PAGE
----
Mighty Travels Interviews Mark Lenahan at CJ Ignition

Dublin-based Mark Lenahan is a software product management and travel technology specialist. We sat down with Mark to ask him some questions about his work, travel and where he thinks the most value is in each travel loyalty program…

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Mighty Travels: What is CJ Ignition?

Mark Lenahan: We are a small and very specialised consultancy consisting of myself and Cormac Corrigan. We focus on running workshops to help travel companies and travel technology vendors understand where they sit in the wider eco-system and improve customer experience and loyalty.

Mighty Travels: Do you mainly travel for business or pleasure?

Mark Lenahan: Most of my travel is for business, generally short trips to work at customer sites or attend meetings and events. That said, I try to add at least a half a day of experience to every trip.

Mighty Travels: Tell us about your involvement with Travel Massive.

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Mark Lenahan: Along with Kevin O’Shaughnessy (founder and CEO of ground transport company Indigo GT) I run the Dublin chapter of Travel Massive. We run 3 or 4 events every year (often free), with a focus on networking and interviews or panel discussions.

Mighty Travels: What’s one piece of advice you can give us on the travel industry?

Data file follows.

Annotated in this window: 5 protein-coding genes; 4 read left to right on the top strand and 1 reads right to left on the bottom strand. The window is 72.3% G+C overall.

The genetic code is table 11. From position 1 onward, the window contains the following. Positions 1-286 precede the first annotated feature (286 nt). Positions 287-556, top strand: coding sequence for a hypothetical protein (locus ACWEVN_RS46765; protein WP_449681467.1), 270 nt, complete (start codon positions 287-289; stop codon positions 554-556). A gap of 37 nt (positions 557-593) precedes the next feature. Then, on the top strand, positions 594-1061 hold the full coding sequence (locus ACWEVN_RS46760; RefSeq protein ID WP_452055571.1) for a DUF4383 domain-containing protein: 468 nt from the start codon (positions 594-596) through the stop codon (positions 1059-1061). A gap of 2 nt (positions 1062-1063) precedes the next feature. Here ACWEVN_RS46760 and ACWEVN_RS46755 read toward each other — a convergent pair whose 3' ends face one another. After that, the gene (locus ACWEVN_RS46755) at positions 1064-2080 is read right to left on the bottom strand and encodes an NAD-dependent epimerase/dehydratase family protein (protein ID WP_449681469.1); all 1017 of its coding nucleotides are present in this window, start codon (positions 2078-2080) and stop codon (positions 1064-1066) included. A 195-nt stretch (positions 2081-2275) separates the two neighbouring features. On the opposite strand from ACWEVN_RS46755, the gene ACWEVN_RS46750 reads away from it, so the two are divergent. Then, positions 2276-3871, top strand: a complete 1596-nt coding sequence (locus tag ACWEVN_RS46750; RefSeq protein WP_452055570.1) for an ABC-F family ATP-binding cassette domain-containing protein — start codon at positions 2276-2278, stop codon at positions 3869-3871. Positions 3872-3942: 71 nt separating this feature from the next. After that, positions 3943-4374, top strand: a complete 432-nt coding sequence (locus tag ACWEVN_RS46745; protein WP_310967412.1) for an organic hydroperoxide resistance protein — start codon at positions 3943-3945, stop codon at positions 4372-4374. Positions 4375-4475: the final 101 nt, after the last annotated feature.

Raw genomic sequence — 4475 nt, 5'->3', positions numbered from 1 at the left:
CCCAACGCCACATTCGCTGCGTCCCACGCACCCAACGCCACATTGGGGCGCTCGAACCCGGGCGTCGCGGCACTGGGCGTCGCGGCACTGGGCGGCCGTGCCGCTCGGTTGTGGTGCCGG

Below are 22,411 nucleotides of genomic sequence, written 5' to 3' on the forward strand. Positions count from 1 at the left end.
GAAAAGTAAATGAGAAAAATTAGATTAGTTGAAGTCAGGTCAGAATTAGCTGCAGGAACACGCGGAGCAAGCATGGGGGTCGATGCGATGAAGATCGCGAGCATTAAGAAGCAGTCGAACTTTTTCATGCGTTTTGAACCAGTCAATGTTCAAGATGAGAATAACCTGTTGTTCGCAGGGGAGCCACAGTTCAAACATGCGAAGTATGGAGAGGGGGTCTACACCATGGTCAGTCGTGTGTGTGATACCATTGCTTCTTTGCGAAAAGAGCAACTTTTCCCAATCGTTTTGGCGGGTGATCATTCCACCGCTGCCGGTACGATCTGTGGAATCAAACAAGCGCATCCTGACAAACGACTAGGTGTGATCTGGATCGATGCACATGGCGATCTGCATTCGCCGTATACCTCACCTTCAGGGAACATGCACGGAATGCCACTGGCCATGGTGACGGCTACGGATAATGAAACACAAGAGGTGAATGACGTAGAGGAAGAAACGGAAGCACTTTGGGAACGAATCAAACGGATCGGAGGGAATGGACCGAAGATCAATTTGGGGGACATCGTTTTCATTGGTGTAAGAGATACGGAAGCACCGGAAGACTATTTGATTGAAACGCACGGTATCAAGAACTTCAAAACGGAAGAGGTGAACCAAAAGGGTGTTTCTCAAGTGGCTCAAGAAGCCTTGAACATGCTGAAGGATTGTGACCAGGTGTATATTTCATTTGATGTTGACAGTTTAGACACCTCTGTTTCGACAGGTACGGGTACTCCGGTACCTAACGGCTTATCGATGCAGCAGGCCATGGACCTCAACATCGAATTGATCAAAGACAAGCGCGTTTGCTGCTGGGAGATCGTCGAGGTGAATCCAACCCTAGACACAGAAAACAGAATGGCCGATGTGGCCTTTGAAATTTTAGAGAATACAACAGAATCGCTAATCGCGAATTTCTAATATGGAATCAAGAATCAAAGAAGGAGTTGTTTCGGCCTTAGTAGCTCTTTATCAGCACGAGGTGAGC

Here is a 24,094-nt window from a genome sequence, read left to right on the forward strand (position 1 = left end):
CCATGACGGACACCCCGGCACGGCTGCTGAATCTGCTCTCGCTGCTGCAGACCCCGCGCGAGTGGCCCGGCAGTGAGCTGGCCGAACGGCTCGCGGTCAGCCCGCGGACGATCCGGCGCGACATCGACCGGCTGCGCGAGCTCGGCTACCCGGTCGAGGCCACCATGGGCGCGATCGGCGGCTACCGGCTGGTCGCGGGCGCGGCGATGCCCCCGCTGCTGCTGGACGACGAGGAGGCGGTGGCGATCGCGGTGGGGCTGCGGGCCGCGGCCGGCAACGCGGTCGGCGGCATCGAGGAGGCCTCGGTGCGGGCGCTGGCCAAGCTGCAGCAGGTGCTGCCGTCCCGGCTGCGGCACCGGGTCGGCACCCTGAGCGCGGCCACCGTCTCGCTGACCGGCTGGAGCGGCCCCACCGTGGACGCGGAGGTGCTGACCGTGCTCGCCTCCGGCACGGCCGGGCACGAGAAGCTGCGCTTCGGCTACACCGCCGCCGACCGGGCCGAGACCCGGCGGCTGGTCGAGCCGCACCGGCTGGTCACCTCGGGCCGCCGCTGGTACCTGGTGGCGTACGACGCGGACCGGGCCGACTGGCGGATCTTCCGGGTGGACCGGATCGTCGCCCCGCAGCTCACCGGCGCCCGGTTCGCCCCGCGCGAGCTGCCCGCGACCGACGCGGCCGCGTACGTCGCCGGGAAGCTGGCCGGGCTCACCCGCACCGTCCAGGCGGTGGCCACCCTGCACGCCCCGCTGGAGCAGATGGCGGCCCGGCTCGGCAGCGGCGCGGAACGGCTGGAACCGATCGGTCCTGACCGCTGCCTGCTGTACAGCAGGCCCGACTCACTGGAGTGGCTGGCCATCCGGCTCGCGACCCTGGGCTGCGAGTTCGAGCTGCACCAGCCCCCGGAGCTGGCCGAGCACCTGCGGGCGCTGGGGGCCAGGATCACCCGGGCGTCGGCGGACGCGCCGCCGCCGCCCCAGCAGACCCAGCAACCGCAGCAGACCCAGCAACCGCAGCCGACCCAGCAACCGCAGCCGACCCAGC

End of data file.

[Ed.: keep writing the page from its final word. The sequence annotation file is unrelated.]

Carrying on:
Mark Lenahan: Focus on the customer. Everyone says this and everyone thinks it is obvious, and many big brands think they do it but are fooling themselves. Airlines are consistently poorly rated for customer experience when compared to the consumer or digital brands. We have a very disconnected industry – people are passed like parcels from search engine to agency to airline to taxi to hotel and back again and nobody owns the end to end experience.

Mark Lenahan

Mighty Travels: Where do you think is the most value in each travel loyalty program for both a company and its consumers and how this changed over time?

Mark Lenahan: The value in loyalty programs, especially travel-based ones, has traditionally resided in the currency and access to the member base. Brands look to Delta and AA, who make more than US$2bn a year each, and JV Coalitions like Aeroplan, Air Miles, Nectar, etc. Most of their value comes from their large scale and high credit card usage and interchange fees, which doesn’t necessarily translate into other markets. I think the revenue opportunity is still there but brands need to try to come up with models that focus on delivering lifetime value and reducing customer acquisition cost. You want the emotional connection to be with the brand, rather than just the currency.

Mark Lenahan